Attracted by the lure of multivitamins and dietary supplements to fill nutritional gaps in their diets, by 2021. Americans will spend nearly $50 billion (nearly 48 billion euros) on vitamins and food supplements.
However, scientists say that for healthy, non-pregnant people, vitamins are a money loss because there is not enough evidence that they help prevent cardiovascular disease or cancer. The new guidelines point out that there is insufficient evidence to support the use of multivitamins or dietary supplements to prevent cardiovascular disease or cancer in healthy adults.
Only pregnant women and those who will become pregnant still need essential vitamins (iron, folic acid), say researchers from Northwestern University in the United States in an editorial published in the journal “JAMA”.
“Patients ask all the time what supplements they should take. –According to Jeffrey Linder, MD, chief of general internal medicine in the department of medicine at Northwestern University’s Feinberg School of Medicine. They waste money and focus on the idea that there must be a magic pill to stay healthy, when we should all be following evidence-based practices of eating healthy and exercising .
Linder and other Northwestern Medicine scientists wrote the “JAMA” editorial to support new recommendations from the US Preventive Services Task Force (USPSTF), an independent panel of national experts that typically makes recommendations based on evidence for clinical prevention services.
Lack of evidence
Based on a systematic review of 84 studies, the new USPSTF guidelines indicate that. there is no “sufficient evidence” that taking multivitamins, combination supplements or individual supplements may help prevent cardiovascular disease and heart disease. cancer in adults otherwise healthy and not pregnant.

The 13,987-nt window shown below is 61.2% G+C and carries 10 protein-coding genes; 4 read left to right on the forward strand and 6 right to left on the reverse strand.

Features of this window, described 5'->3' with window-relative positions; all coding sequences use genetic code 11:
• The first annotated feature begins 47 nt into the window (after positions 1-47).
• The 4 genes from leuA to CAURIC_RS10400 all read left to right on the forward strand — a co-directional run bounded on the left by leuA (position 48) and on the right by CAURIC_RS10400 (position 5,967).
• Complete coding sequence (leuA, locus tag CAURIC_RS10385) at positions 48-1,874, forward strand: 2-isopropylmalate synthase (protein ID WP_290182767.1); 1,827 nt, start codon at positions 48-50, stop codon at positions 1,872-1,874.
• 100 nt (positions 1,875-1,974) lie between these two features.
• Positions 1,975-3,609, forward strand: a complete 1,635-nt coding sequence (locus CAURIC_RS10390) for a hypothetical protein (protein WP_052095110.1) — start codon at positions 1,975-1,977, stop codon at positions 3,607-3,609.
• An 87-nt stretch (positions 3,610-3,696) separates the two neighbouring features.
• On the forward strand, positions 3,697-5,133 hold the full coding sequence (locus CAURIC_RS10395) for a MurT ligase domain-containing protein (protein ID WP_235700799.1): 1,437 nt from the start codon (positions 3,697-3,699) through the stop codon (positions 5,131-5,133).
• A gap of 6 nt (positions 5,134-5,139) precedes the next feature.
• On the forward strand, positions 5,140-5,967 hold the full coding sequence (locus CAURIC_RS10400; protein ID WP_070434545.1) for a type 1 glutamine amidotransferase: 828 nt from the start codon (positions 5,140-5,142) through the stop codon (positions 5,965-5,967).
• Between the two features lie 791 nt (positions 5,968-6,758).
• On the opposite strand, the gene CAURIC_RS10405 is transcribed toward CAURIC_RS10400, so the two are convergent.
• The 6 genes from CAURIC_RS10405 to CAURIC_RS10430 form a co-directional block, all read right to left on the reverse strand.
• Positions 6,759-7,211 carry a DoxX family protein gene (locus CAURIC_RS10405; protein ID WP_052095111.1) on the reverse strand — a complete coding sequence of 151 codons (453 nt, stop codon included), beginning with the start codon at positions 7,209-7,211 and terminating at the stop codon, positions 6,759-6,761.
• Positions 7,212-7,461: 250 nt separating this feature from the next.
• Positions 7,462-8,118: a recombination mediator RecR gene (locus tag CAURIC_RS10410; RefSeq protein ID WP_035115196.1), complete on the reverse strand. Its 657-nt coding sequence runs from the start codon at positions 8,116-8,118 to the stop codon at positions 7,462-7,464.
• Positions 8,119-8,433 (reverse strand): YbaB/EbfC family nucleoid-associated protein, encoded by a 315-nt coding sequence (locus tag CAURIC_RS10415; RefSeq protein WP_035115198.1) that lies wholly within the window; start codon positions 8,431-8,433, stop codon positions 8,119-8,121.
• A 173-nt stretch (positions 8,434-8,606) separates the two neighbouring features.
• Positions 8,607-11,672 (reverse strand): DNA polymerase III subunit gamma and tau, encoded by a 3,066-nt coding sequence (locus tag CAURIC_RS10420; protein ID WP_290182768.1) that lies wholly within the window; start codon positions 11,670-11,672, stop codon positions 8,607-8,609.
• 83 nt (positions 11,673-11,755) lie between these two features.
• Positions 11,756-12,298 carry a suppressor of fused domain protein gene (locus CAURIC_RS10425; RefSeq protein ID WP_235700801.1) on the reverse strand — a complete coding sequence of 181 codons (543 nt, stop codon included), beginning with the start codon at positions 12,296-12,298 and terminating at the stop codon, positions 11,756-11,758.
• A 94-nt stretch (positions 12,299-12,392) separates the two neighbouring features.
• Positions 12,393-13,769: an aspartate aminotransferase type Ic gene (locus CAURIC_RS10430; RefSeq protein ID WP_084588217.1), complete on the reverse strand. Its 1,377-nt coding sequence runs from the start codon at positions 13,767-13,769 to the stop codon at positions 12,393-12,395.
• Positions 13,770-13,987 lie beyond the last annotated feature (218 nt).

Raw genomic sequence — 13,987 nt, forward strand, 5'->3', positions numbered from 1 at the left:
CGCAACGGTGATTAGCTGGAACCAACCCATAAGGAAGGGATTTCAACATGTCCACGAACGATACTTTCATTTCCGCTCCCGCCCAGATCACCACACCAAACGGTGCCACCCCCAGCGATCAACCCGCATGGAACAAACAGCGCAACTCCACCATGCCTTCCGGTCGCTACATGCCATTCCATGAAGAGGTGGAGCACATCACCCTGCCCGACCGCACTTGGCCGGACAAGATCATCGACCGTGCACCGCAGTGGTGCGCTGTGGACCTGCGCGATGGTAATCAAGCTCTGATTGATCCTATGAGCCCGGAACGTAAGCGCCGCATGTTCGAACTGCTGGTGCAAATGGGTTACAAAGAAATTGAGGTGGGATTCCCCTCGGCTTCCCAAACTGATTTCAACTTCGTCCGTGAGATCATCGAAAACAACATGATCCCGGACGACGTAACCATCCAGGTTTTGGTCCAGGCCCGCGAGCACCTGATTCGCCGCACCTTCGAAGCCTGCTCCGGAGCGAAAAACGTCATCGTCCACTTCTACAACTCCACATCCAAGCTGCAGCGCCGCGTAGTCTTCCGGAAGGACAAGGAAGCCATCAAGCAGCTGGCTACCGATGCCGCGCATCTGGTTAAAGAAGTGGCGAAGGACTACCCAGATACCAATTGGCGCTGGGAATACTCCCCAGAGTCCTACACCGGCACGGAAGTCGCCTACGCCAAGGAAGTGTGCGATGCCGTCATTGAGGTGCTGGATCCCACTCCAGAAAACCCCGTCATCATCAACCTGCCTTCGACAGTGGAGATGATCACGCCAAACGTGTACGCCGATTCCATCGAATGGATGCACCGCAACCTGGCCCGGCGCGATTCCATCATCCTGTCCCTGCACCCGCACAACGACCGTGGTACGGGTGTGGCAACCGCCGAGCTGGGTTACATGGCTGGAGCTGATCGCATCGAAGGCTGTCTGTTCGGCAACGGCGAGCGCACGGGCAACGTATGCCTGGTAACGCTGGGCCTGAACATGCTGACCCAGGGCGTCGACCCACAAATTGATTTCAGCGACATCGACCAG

“The task force isn’t saying you shouldn’t take multivitamins, but the idea is that if they were really good for you, you would know it by now,” Linder says.
The task force specifically advises against taking beta-carotene supplements due to a possible increased risk of lung cancer, and taking vitamin E supplements because it has no clear benefit in terms of reducing mortality, cardiovascular disease or cancer.
“The unfortunate thing is that by talking to patients about dietary supplements in the short time we see them, we miss advice on how to actually reduce cardiovascular risk, for example, exercise or stop smoking”.Linder recognizes this.
Consumption on the rise
More than half of American adults take dietary supplements, and their use is expected to increase, Linder and his colleagues wrote in the editorial.
Fruit and vegetable consumption is associated with a lower risk of cardiovascular disease and cancer, they note. So it only makes sense that essential vitamins and minerals could be extracted from fruits and vegetables, packaged in pill form, and save people the hassle and expense of maintaining a balanced diet.
But, they explain, whole fruits and vegetables contain a mix of vitamins, phytochemicals, fiber and other nutrients that are likely to work synergistically to provide health benefits. The website Isolated micronutrients may act differently. in the body only when naturally combined with other components of the diet.
Ms Linder points out that people who are deficient in the vitamins can still benefit from taking dietary supplements, such as calcium and vitamin D, which have been shown to prevent fractures and possibly falls. in the elderly.
Exception for pregnant women
The new USPSTF guidelines do not apply to women who are pregnant or trying to become pregnant, points out the co-author of the “JAMA” editorial, Dr. Natalie Cameron, an instructor in general internal medicine at Feinberg.
Pregnant women should be aware that these guidelines do not apply to them,” says Cameron, who is also a physician at Northwestern Medicine. Certain vitamins, such as folic acid, are essential for pregnant women to help the healthy development of the fetus.
He explains that “the most common way to meet these needs is to take a prenatal vitamin. Further data are needed to understand how supplementation with specific vitamins may alter the risk of adverse pregnancy outcome and cardiovascular complications during pregnancy,” he notes.